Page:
Big hair, big problems

Pollution can take many forms and its effects are felt around the world

The eighties: big hair, tactfully placed hair spray and toxic chemicals being released into the atmosphere.
Huge hair was no doubt an icon of the eighties, but it also left its mark on the environment. This is because common items such as hair spray, air conditioners, select vehicles, and aerosol sprays at this time all contained the component that sparked the deterioration of the ozone.
The chemicals responsible for ozone depletion are known as CFCs, or chlorofluorocarbons. The National Oceanic & Atmospheric Administration explains their effect on environment as being harmful to plants and animals when exposed to it. NOAA also reports that chlorine, one of the active chemicals in CFCs, becomes active in destroying the ozone in the stratosphere. when released.
Some argue that the concern is minimal because the environment has a way of repairing itself. However, scientists, climatologists and meteorologists will affirm that the concern is real. It takes about 150 years for CFCs to break down in the ozone.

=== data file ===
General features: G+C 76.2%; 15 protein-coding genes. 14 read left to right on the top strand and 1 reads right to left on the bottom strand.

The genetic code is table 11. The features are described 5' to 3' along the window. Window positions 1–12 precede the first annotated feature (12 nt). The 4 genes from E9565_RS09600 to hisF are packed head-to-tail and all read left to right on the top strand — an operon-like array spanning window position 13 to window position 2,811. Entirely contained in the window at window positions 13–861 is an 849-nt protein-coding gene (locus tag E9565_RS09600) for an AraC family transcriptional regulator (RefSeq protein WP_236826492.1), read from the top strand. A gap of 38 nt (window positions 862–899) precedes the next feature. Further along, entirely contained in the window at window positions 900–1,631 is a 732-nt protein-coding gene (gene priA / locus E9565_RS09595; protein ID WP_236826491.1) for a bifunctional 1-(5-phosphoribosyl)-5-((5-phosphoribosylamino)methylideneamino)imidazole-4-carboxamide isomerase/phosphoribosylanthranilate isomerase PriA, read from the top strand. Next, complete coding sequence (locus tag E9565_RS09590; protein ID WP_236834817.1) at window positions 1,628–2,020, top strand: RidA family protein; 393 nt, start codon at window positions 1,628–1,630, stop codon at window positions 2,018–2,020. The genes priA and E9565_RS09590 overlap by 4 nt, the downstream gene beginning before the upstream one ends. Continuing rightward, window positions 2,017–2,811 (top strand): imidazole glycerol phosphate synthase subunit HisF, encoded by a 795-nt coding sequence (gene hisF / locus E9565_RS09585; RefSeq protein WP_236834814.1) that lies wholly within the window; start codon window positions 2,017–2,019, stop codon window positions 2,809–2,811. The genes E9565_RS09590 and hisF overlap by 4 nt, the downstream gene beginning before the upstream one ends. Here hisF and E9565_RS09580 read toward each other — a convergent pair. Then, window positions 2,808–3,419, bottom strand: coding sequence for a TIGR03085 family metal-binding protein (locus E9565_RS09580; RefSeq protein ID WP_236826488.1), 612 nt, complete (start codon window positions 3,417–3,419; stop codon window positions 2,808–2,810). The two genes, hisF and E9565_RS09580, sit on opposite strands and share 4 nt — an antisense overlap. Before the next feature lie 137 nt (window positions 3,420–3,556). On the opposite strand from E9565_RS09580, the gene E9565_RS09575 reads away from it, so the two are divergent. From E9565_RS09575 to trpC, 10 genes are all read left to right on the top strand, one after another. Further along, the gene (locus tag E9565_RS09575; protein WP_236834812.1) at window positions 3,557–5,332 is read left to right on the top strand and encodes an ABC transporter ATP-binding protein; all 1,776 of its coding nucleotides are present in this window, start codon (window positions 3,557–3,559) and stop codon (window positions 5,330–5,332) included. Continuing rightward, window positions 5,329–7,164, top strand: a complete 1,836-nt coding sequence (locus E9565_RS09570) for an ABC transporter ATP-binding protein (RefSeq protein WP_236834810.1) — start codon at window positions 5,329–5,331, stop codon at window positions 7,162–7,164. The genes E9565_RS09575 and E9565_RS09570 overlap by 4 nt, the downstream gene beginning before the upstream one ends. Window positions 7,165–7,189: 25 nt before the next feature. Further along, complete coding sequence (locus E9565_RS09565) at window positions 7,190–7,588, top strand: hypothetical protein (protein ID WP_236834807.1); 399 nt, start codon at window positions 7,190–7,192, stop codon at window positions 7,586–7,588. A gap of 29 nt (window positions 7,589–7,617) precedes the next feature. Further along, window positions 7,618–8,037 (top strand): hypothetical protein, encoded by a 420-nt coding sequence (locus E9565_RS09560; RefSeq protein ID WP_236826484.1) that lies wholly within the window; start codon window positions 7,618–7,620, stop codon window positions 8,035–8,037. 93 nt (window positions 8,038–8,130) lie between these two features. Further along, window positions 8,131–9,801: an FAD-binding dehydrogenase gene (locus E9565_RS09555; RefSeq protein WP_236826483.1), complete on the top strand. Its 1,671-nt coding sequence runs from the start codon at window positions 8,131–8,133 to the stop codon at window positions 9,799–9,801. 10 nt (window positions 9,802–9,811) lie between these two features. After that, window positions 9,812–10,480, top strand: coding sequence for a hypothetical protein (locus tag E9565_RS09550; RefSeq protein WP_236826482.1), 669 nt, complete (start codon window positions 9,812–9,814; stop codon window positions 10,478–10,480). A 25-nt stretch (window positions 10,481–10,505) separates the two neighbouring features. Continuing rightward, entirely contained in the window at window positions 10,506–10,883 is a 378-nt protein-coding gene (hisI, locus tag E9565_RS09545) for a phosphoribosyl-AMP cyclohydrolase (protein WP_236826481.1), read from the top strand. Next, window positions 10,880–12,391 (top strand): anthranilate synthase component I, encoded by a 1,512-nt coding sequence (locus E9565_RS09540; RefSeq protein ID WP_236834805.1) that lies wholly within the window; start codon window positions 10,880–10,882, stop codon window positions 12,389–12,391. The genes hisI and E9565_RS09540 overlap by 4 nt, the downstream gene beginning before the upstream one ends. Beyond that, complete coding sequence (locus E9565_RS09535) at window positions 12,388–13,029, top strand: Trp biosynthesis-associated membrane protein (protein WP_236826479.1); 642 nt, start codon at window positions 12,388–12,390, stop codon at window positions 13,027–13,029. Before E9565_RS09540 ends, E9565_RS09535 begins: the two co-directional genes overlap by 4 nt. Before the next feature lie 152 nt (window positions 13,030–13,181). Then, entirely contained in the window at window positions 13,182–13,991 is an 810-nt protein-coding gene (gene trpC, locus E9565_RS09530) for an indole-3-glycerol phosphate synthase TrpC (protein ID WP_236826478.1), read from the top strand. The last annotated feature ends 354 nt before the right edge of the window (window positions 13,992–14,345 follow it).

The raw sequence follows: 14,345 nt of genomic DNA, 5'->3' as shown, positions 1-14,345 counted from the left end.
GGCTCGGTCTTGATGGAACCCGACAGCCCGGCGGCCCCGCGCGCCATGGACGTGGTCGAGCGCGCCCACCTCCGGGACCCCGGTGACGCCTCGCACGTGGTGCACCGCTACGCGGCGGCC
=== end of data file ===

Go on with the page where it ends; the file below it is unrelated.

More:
At the rate hair spray was used 35 years ago, damage to the ozone layer became increasingly concerning. This damage was unregulated and unprecedented until legislation to regulate harmful chemicals in the atmosphere, known as the Montreal Protocol, were enacted in 1985. The effects of CFCs show in any Google search of “hole in the ozone.”
Today, our government still tries to regulate the impact of CFCs. Although the Montreal Protocol ratified how much ozone depleting chemicals can be released, they are still active in select older vehicles, aerosol sprays, air conditioners and hair sprays.
That is why our government enacted Ozone Days. I had heard of this day before but never understood its significance. Ozone Days are our government’s attempt to minimize CFC emissions and protect our ozone layer.
In my opinion, this day is significant and it will become increasingly beneficial to the planet the more people that participate. It’s not impractical. Carpooling, using public transportation, avoiding filling up on gas, and basic energy conserving activities are recommended.
Take part in helping the environment, International Ozone Day is September 16th.